Fungi and Four Kingdoms

Elizabeth Frieders frieders at UWPLATT.EDU
Sun Oct 3 16:51:13 CDT 1999

>From: Kipling Will <kww4 at CORNELL.EDU>

> I fail to see how my comments could be considered a "personal attack" on
> Dr. Frieders, that was certainly not my intent. I though the direction
> of my comments would be clear by my citing of de Queiroz & Gauthier.

Well, let's see, stating that my comments are mere "empty name calling" for
starters....  My name calling is never empty. And I am proud to consider
myself a radical revolutionary in the field of phylogenetics, along with my
predecessors -- Darwin and Wallace and deQueirez and Gauthier. In his day,
most wanted Darwin to walk the plank because of his pioneering ideas that
went against all creationist traditions. Lesson #1 from the history of
biology: We all should be thankful that Darwin's revolutionary views won out
(in all parts of the world except Kansas...).

> My "attack" is on the misrepresentation of supposed new, revolutionary,
> evolutionary ideas contrasted against clinging, ancient, traditional,
> stodgy, topological habits. I think this is just a wrong interpretation
> of history and/or propaganda and is not leading us anywhere. Certainly
> not toward a better system.

History is important - in pointing the way to the future. There is a problem
when science and scientists cling to the past and past ideas simply because
they have been around for a long time. I am not advocating an overthrough of
all biological ideas pre-1990, but when we know a system is flawed why do we
continue to use it? We no longer teach that human sperm contain a minute
human fetus. This idea is much simpler to comprehend than meiosis, diploid,
haploid, fertilization, etc. But it is wrong, so we teach the more
difficult, but correct version of how babies form. Biology is not always
simple or easy to understand. Lesson #2 from the history of biology: When
our system is wrong, we ought to admit it, fix it, and move on.

> The reason
> the current system has weathered and grown with our knowledge for more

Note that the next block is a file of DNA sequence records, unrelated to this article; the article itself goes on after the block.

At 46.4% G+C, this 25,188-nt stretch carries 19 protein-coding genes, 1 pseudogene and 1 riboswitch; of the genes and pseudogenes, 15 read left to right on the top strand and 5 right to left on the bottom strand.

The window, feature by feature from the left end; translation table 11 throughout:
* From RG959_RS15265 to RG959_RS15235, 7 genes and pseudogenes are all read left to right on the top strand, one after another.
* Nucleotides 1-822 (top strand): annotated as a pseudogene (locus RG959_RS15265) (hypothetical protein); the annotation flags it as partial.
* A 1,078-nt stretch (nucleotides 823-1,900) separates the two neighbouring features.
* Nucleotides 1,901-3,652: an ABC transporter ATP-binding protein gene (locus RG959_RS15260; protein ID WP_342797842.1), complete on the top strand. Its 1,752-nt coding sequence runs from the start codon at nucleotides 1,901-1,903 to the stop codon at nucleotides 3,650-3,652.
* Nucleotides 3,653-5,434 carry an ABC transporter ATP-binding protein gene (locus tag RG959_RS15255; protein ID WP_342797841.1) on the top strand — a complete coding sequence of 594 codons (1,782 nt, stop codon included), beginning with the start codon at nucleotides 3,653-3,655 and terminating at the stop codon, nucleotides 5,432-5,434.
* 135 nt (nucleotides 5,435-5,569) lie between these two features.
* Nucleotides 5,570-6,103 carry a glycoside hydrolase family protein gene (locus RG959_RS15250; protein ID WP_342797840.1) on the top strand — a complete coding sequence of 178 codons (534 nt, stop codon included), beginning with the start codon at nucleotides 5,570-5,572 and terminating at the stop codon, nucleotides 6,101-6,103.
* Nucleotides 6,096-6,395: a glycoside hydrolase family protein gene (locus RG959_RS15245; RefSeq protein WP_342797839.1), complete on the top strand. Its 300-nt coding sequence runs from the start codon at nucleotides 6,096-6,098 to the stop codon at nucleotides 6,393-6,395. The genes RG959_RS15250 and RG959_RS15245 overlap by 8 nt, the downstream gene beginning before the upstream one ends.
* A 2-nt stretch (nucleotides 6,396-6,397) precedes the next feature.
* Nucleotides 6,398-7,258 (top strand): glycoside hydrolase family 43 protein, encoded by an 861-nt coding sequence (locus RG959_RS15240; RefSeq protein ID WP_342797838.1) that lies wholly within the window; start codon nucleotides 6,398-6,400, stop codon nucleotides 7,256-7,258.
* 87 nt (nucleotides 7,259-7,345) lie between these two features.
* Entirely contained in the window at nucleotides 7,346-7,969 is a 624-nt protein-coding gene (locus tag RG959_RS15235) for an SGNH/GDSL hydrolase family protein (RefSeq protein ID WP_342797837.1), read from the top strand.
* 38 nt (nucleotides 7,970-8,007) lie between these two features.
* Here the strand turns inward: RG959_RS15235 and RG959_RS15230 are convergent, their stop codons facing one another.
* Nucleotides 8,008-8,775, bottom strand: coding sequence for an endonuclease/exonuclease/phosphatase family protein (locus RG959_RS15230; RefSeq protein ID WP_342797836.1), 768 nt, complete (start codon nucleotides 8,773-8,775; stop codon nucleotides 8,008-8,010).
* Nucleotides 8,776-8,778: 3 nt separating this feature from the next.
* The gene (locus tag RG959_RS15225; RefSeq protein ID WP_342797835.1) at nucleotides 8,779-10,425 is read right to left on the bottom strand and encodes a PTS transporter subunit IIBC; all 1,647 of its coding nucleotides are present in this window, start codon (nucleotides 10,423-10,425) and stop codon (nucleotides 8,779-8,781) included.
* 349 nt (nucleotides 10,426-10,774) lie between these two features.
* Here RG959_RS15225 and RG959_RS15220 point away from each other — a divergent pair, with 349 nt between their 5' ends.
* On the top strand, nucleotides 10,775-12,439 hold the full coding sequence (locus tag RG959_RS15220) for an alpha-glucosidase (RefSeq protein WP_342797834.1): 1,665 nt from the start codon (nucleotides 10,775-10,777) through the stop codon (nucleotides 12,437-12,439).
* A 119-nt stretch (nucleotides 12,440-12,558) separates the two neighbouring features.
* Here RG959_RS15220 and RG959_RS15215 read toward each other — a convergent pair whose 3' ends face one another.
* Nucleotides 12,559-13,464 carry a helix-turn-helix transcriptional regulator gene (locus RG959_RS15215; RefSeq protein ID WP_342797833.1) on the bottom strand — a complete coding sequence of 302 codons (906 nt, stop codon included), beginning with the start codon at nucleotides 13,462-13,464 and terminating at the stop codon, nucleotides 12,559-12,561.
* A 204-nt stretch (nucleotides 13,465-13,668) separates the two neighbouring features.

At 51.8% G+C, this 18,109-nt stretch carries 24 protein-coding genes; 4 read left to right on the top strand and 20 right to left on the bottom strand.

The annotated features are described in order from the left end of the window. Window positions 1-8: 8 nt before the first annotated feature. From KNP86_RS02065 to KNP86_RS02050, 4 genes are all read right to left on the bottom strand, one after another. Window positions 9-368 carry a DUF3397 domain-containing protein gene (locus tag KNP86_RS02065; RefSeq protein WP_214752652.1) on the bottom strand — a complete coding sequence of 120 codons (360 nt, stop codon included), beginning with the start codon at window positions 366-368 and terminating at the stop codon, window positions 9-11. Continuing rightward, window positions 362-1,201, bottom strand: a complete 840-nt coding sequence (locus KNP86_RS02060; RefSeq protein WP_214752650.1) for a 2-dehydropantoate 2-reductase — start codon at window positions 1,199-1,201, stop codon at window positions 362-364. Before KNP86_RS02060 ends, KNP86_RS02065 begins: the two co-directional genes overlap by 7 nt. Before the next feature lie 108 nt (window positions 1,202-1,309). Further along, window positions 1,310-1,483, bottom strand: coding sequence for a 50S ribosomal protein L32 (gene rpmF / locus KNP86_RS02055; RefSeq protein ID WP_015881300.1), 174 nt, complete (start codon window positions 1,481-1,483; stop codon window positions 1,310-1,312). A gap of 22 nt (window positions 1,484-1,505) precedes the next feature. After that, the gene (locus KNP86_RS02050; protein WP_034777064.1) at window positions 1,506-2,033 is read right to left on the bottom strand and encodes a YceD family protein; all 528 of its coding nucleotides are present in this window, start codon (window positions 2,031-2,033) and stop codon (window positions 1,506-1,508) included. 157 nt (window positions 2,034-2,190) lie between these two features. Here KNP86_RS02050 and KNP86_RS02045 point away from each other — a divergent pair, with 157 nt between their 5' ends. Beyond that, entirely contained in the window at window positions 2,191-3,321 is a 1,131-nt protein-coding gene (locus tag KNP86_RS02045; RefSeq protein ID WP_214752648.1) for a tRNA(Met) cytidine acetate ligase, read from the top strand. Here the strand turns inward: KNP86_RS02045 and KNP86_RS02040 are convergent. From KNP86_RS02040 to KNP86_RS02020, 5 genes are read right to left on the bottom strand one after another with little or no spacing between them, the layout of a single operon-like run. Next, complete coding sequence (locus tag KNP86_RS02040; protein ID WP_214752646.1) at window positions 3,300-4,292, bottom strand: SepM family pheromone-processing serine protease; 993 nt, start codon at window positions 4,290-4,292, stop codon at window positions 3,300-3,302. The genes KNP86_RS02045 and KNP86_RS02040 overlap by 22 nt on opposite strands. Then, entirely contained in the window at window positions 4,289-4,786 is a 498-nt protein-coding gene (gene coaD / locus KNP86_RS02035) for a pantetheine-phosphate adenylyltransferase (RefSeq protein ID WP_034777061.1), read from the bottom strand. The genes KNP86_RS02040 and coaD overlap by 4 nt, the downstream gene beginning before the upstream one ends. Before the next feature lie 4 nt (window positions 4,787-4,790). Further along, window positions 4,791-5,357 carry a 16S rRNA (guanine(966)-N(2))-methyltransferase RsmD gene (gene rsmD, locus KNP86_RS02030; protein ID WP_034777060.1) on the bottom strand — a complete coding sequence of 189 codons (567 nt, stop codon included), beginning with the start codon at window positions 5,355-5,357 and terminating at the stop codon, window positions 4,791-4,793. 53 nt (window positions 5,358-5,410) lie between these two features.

> than 250 years has little to do with "clinging" or "creationist-based
> views". The recognition of a hierarchy in nature (the observation of a
> "Natural pattern of affinities" for pre evolutionist and Darwin for that
> matter) is the very reason an explanation was/is needed. Evolution is a
> superior explanation for the observed hierarchy. If the classification
> reflects, as closely as possible, the observations then it is predictive
> regarding the explanation.

Linnaeus was a creationist and he designed his taxonomy to reflect how he
interpretted God's creation of organismal groups (i.e., his view of how
organisms arose on earth), so my use of "creationist-based views" should not
startle you. In many cases the characters he chose happened to reflect the
evolutionary history of the group (number of stamen in many cases). However,
he erred in the selection of other characters (number of carpels). Linnaeus'
classification did reflect his personal observations, wrong though they be.
His classification was changed because someone realized that his
observations were skewed (i.e., did not adequately reflect natural lineages
based on the observation of additional or alternative characters).
The reason the old system has weathered is because in some cases, biologists
did not realize that their character choice or interpretation did not
reflect evolutionary history.  "Revolutionary" techniques such as DNA
sequencing allow us to ignore plasticity which often is inherent in
morphological characters, and misinterpretation of such plastic characters.
Now we deal with the genotype, which should reflect the evolutionary history
of the taxon, while allowing us to be unbiased in our interpretation. If the
point of classification is to reflect natural groups (=phylogeny), and DNA
sequencing allows us to determine phylogeny in an unbiased fashion, then
classification is going to have to change to reflect the phylogeny.

Lesson #3 from the history of biology: Sometimes new IS better.

> How unfortunate that some people may not
> see historical facts as important guides for future endeavours.

How unfortunate that some people cannot see future endeavors because of an
adherence to 'historical facts'.

> I am sure many of us would like
> to hear how you might fix the problems you perceive.

Until you also perceive the problem then any solution I were to provide
would only cause apoplexy on your end. And more email on my end than I could
possibly handle.

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